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The National Portrait Gallery acknowledges the Traditional Custodians of Country throughout Australia and recognises the continuing connection to lands, waters and communities. We pay our respect to Aboriginal and Torres Strait Islander cultures and to Elders both past and present.

Aboriginal and Torres Strait Islander viewers are warned that this website contains images of deceased persons.

The Gallery’s Acknowledgement of Country, and information on culturally sensitive and restricted content and the use of historic language in the collection can be found here.

Ruby Hunter

1996 (printed 2012)
Jacqueline Mitelman

gelatin silver photograph on paper (sheet: 63.8 cm x 54.7 cm, image: 43.2 cm x 34.0 cm, frame: depth 4.2 cm)

Ruby Hunter (1955–2010), singer/songwriter, was a Ngarrindjeri/Kukatha/Pitjantjatjara woman from South Australia. At the age of eight she was taken from her family and placed in the Seaforth Children's Home; she later lived with a foster family. At sixteen she met her life partner Archie Roach at a Salvation Army drop-in centre. Hunter released her first album, Thoughts within, in 1994. She won Deadly Awards in 2000 for Female Artist of the Year, 2003 for Outstanding Contribution to Aboriginal and Torres Strait Islander Music and 2004 for Excellence in Film and Theatrical Score. She made her acting debut with a key role in Rachel Perkins' One Night the Moon (2001), starring Paul Kelly. In 2004 Hunter and Roach collaborated with Paul Grabowsky's Australian Art Orchestra on Ruby's Story, which told her life story through song and spoken word. The following year, Hunter was invited by Deborah Conway to take part in the Broad Festival project with Sara Storer, Katie Noonan and Clare Bowditch, performing their own and each other's songs. She worked tirelessly to support and encourage young Aboriginal people, running an open house for teenagers. Hunter, who tragically died of a heart attack at 55, said her most proud achievement was keeping her family – Roach, their two children and three foster children – together as a stable unit.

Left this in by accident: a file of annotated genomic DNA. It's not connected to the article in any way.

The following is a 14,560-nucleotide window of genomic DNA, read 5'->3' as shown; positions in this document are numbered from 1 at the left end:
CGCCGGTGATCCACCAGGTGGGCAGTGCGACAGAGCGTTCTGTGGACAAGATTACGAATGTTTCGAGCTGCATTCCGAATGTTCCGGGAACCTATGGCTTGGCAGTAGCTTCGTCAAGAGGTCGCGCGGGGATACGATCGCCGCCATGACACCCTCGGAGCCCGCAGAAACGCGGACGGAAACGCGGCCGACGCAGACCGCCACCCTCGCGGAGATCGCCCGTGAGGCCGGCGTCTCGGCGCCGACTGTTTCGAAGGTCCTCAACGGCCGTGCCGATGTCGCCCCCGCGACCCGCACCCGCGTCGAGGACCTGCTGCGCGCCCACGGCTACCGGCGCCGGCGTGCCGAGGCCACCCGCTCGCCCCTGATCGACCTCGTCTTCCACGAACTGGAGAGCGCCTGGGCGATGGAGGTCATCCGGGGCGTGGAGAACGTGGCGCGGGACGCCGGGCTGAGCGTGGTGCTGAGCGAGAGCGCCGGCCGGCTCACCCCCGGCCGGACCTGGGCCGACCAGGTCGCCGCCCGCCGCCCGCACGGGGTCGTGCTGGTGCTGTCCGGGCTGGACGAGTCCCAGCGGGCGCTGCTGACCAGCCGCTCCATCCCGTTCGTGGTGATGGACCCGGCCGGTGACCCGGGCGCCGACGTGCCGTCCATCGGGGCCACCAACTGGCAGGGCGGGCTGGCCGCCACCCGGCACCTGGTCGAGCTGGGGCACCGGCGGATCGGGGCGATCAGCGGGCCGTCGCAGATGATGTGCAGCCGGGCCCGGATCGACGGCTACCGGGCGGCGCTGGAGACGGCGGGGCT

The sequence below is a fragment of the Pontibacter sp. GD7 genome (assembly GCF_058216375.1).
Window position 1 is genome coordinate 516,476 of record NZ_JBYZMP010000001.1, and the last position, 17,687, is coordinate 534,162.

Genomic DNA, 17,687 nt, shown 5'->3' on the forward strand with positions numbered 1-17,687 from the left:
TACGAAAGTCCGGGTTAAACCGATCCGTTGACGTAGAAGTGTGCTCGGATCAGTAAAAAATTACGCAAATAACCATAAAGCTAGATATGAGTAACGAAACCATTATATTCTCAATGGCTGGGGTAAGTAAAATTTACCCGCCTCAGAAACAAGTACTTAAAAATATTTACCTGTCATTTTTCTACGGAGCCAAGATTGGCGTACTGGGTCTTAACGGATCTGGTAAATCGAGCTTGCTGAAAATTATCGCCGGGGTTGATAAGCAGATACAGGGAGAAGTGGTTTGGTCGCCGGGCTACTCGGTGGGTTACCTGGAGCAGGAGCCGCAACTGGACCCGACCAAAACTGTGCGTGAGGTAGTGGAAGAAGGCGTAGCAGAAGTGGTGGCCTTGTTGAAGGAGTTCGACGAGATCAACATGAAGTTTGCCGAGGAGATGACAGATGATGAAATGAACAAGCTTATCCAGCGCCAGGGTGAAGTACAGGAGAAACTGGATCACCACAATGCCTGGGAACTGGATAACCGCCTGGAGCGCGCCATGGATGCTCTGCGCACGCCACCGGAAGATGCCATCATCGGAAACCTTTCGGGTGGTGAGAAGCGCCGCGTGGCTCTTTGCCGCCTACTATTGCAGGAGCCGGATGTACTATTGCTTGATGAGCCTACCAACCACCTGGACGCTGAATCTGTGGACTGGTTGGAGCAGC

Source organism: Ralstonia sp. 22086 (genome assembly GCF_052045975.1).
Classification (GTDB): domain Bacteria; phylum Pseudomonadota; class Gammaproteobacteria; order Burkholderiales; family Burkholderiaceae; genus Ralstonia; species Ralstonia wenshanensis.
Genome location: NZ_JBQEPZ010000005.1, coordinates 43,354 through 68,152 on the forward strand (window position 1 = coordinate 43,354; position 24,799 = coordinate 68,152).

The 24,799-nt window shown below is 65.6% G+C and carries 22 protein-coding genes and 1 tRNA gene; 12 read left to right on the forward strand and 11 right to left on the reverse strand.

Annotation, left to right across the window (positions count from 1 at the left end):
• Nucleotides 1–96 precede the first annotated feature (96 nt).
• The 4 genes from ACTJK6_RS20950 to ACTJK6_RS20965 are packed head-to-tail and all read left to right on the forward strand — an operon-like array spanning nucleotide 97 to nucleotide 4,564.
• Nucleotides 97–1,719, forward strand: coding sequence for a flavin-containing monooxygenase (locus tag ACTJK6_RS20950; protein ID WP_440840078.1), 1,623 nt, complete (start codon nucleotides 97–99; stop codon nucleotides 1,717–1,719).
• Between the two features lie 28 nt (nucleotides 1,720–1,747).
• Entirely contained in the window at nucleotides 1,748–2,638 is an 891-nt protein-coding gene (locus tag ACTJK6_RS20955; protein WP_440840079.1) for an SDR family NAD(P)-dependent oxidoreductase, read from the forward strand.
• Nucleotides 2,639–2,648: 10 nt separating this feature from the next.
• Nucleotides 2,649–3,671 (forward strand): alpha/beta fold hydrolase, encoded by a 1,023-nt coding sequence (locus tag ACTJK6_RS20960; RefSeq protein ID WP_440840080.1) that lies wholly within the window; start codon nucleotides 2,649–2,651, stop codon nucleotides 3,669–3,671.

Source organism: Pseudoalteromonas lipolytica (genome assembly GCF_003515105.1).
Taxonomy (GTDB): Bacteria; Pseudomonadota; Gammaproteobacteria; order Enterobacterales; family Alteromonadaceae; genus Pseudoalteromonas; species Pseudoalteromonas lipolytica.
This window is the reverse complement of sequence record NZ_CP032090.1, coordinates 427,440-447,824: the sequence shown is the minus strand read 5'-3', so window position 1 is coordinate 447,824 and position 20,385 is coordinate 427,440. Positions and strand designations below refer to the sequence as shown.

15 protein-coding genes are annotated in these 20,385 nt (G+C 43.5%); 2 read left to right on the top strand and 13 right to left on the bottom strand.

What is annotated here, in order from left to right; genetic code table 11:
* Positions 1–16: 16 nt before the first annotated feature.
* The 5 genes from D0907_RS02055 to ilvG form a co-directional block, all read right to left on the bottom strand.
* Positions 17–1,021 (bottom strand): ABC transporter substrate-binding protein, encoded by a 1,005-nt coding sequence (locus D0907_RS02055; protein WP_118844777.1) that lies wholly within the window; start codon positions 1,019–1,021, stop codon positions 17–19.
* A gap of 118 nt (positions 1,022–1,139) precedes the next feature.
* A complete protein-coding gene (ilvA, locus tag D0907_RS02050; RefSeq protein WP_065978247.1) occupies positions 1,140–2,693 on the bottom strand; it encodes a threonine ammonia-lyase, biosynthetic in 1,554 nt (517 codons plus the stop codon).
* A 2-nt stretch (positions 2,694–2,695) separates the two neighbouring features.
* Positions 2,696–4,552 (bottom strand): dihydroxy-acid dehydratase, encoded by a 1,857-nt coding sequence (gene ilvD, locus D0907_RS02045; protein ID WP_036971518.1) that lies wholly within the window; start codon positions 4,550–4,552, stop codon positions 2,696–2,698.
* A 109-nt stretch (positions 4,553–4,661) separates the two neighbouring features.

Purchased 2012
© Jacqueline Mitelman

The National Portrait Gallery respects the artistic and intellectual property rights of others. Works of art from the collection are reproduced as per the Australian Copyright Act 1968 (Cth). The use of images of works from the collection may be restricted under the Act. Requests for a reproduction of a work of art can be made through a Reproduction request. For further information please contact NPG Copyright.
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Audio description

2 minutes 40 seconds
Show transcript

Artist and subject

Jacqueline Mitelman (age 44 in 1996)

Ruby Hunter (age 41 in 1996)

Subject professions

Performing arts

Related information

The Companion

Permanent collection catalogue

Café and shop

On one level The Companion talks about the most famous and frontline Australians, but on another it tells us about ourselves: who we read, who we watch, who we listen to, who we cheer for, who we aspire to be, and who we'll never forget. The Companion is available to buy online and in the Portrait Gallery Store.

Wesley Enoch and David McAllister
Wesley Enoch and David McAllister
Wesley Enoch and David McAllister
Wesley Enoch and David McAllister

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Australian photographer, Jacqueline Mitelman, discusses her process for creating portraiture.

© National Portrait Gallery 2022
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Phone +61 2 6102 7000
Fax +61 2 6102 7001
ABN: 54 74 277 1196

The National Portrait Gallery acknowledges the Traditional Custodians of Country throughout Australia and recognises the continuing connection to lands, waters and communities. We pay our respect to Aboriginal and Torres Strait Islander cultures and to Elders past and present. We respectfully advise that this site includes works by, images of, names of, voices of and references to deceased people.

This website comprises and contains copyrighted materials and works. Copyright in all materials and/or works comprising or contained within this website remains with the National Portrait Gallery and other copyright owners as specified.

The National Portrait Gallery respects the artistic and intellectual property rights of others. The use of images of works of art reproduced on this website and all other content may be restricted under the Australian Copyright Act 1968 (Cth). Requests for a reproduction of a work of art or other content can be made through a Reproduction request. For further information please contact NPG Copyright.

The National Portrait Gallery is an Australian Government Agency